Flightline: 147 - U-2/C-130 Carrier Operations
Two of the most important aircraft of the 1950s and beyond, the U-2 and C-130, both saw trial runs as carrier aircraft.
CV-66 USS America, November 1969
In the late 1950s, the CIA began to look into options for extending the range of its U-2 spyplanes. The early model Dragon Ladies had a range of only 3000 miles or so, and required bases in Turkey or Pakistan to fly over the USSR, then land at Bodø Air Station in Norway with fuel tanks nearly dry. Given the performance of the U-2, it was beloved that one could land on and take-off from a Forrestal-class supercarrier with only minor modifications. The CIA approached the NRO, and Operation (sometimes Project) WHALE TAIL was born. Late one night in August of 1963, a U-2A was craned aboard the USS Kitty Hawk, which then sailed out of San Diego Harbor. Safely out to sea (and out of sight), the U-2 launched from the deck, managing a 300-foot takeoff roll without the ship’s catapult. Test pilot Bob Shumacher performed several landing approaches, which proved that a U-2 could manage a approach (including a possible wave-off) and arrested landing without issue.
The U-2A, with false N number and Office of Naval Research markings on the Kitty Hawk . | Photo: NRO/CIA
As a result of the test, Lockheed modified three (possibly four) U-2As, reinforcing the landing gear and adding an arresting hook and spoilers. In March of 1964, Bob Shumacher began trials of the newly christened U-2G, this time landing on the USS Ranger. This time the trials were less successful, and the aircraft pitched down into the deck when the hook grabbed the arresting cable, breaking off the pitot tube. The damage was repaired on the carrier, and the plane successfully took off again.
One of the U-2Gs, this one with false registration N808X on the tail, snags an arresting cable. | Photo: NRO/CIA
Another accident occurred on the next trial, this time with pilot Jim Barnes, who approached the deck too slowly and stalled just over the Ranger’s fantail. Barnes firewalled the throttle, avoiding a crash but striking the arresting gear with a wingtip, tearing off the skid in the process. Barnes was able to fly to Edwards AFB, where the U-2 was repaired. The U-2Gs were further modified after the accident, adding reinforcing plates and springs to the wingtip skids.
U-2G “N801X” lands on the USS Ranger . | Film: NRO/CIA
There was only one recorded mission from an aircraft carrier: Operation FISH HAWK in May of 1964. USS Ranger sailed to the South Pacific with the mission of spying on an expected French nuclear test. A CIA NPIC interpreter was added to the ship’s crew, and the Navy set up a lab for rapid development and analysis of whatever film the Dragon Lady captured. A U-2G, modified with “sniffers” for atomic particles, flew to the Ranger from California via Hawaii. Two sorties were flown between May 19th and May 23rd, and after initial results were obtained on the Ranger, the film was flown to New York for further processing by Eastman Kodak.
Illustration: Kirstin Hill
Even with the success of FISH HAWK, rapid evolution of technology meant that the need for U-2 carrier ops was limited. Improvements in engines allowed the planes to fly further, even without in-flight refueling. Advances in satellite technology granted the ability to survey wide swathes of land without having to risk aircraft. New camera technology provided lighter modules that also could transmit data in real-time. Still, “You never know...” as the saying goes, so the CIA retained carrier capabilities in newer makes of the U-2, with the U-2R being flown onto the USS America in 1969 to prove the concept still worked. The U-2R, being larger than its predecessors, also featured folding wings, and as a part of the test “N812X” was lowered on the carrier’s elevator and was maneuvered without issue into the hangar deck.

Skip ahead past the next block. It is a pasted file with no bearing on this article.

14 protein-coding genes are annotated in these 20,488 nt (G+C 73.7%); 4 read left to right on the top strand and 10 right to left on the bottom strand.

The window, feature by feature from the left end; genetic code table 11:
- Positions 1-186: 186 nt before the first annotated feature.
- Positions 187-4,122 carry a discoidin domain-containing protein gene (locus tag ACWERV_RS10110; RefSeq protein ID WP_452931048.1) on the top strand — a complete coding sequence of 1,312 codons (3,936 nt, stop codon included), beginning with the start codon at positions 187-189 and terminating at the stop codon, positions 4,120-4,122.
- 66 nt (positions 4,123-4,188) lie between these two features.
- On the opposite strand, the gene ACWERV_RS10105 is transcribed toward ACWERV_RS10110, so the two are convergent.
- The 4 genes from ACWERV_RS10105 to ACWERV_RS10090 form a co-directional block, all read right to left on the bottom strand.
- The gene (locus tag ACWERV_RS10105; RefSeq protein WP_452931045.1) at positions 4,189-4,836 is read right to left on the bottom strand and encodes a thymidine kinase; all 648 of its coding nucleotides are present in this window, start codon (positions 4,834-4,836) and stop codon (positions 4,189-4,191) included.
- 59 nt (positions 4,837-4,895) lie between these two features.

U-2R catches the three wire on the USS America . | Photo: NRO/CIA
CIA pilots kept up with carrier qualifications in T-2 Buckeyes into the Eighties, though no further use of an U-2 on a carrier has been acknowledged.
CVA-59 USS Forrestal, October 1963
Transporting cargo onto a carrier in the middle of the ocean is difficult even today. In the late 1950s and 1960s, the idea of Carrier Onboard Deliver was born, with the C-1 Trader flying needed material to the Navy's carriers, The Trader, being piston engined, had limited range and capacity however, and the USN sought a Super COD to carry heavy loads or to reach carriers far from shore. A line was painted on the deck of the carrier for the Hercules crew to follow to maintain clearance from the island. A USMC KC-130F (BuNo 149798) was tapped for the demonstration, with the only modifications being an improved anti-skid braking system and removal of the underwing refueling pods. Trials began on 30 October 1963, with -9798 completing 29 touch-and-goes, 21 landings (all unarrested) and 21 takeoffs (unassisted), at weights from 85,000lbs to 121,000lbs. On one landing, the KC-130 touched approximately 150' from the fantail, stopped rolling after 270', and then took off again from that position.
KC-130F 9798 taking off from the carrier Forrestal. | Photo: USN
The Herc on the deck of the Forrestal. The dashed line was used to center the plane and to keep the wingtip from striking the ship's island. | Photo: USN
The tests aboard Forrestal proved that a C-130 could comfortably carry a 25,000lb cargo 2,500 miles to a carrier, but the Super COD idea was judged to be too risky and disruptive to other carrier operations, and the Navy sought another COD aircraft, resulting in the C-2 Greyhound.